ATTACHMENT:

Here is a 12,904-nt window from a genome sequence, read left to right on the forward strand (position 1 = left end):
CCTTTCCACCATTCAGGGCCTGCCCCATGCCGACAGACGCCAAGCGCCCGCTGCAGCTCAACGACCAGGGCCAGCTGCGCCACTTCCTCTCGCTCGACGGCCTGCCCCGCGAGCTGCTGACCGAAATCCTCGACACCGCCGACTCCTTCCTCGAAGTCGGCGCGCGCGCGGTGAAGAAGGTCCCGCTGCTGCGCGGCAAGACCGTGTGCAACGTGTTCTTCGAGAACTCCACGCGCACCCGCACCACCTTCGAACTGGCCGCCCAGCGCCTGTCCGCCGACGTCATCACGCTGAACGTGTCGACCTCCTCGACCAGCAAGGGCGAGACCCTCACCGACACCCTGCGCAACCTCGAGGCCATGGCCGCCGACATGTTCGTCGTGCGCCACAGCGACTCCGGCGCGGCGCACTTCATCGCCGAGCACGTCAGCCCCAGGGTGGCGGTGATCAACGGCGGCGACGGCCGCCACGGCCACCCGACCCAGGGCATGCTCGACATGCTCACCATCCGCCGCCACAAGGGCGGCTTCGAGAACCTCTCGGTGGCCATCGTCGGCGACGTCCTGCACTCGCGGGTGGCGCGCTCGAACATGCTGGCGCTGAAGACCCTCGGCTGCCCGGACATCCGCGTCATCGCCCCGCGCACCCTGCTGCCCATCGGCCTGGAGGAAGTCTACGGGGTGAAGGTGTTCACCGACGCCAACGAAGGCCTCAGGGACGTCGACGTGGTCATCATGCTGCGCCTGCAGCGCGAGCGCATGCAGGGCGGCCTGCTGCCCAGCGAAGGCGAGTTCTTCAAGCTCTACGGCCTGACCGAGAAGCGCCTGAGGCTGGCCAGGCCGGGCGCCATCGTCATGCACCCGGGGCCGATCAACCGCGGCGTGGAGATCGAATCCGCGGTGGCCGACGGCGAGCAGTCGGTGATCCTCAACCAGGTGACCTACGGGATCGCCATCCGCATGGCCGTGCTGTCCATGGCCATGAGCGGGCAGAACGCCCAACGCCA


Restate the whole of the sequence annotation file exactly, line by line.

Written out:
Here is a 12,904-nt window from a genome sequence, read left to right on the forward strand (position 1 = left end):
CCTTTCCACCATTCAGGGCCTGCCCCATGCCGACAGACGCCAAGCGCCCGCTGCAGCTCAACGACCAGGGCCAGCTGCGCCACTTCCTCTCGCTCGACGGCCTGCCCCGCGAGCTGCTGACCGAAATCCTCGACACCGCCGACTCCTTCCTCGAAGTCGGCGCGCGCGCGGTGAAGAAGGTCCCGCTGCTGCGCGGCAAGACCGTGTGCAACGTGTTCTTCGAGAACTCCACGCGCACCCGCACCACCTTCGAACTGGCCGCCCAGCGCCTGTCCGCCGACGTCATCACGCTGAACGTGTCGACCTCCTCGACCAGCAAGGGCGAGACCCTCACCGACACCCTGCGCAACCTCGAGGCCATGGCCGCCGACATGTTCGTCGTGCGCCACAGCGACTCCGGCGCGGCGCACTTCATCGCCGAGCACGTCAGCCCCAGGGTGGCGGTGATCAACGGCGGCGACGGCCGCCACGGCCACCCGACCCAGGGCATGCTCGACATGCTCACCATCCGCCGCCACAAGGGCGGCTTCGAGAACCTCTCGGTGGCCATCGTCGGCGACGTCCTGCACTCGCGGGTGGCGCGCTCGAACATGCTGGCGCTGAAGACCCTCGGCTGCCCGGACATCCGCGTCATCGCCCCGCGCACCCTGCTGCCCATCGGCCTGGAGGAAGTCTACGGGGTGAAGGTGTTCACCGACGCCAACGAAGGCCTCAGGGACGTCGACGTGGTCATCATGCTGCGCCTGCAGCGCGAGCGCATGCAGGGCGGCCTGCTGCCCAGCGAAGGCGAGTTCTTCAAGCTCTACGGCCTGACCGAGAAGCGCCTGAGGCTGGCCAGGCCGGGCGCCATCGTCATGCACCCGGGGCCGATCAACCGCGGCGTGGAGATCGAATCCGCGGTGGCCGACGGCGAGCAGTCGGTGATCCTCAACCAGGTGACCTACGGGATCGCCATCCGCATGGCCGTGCTGTCCATGGCCATGAGCGGGCAGAACGCCCAACGCCA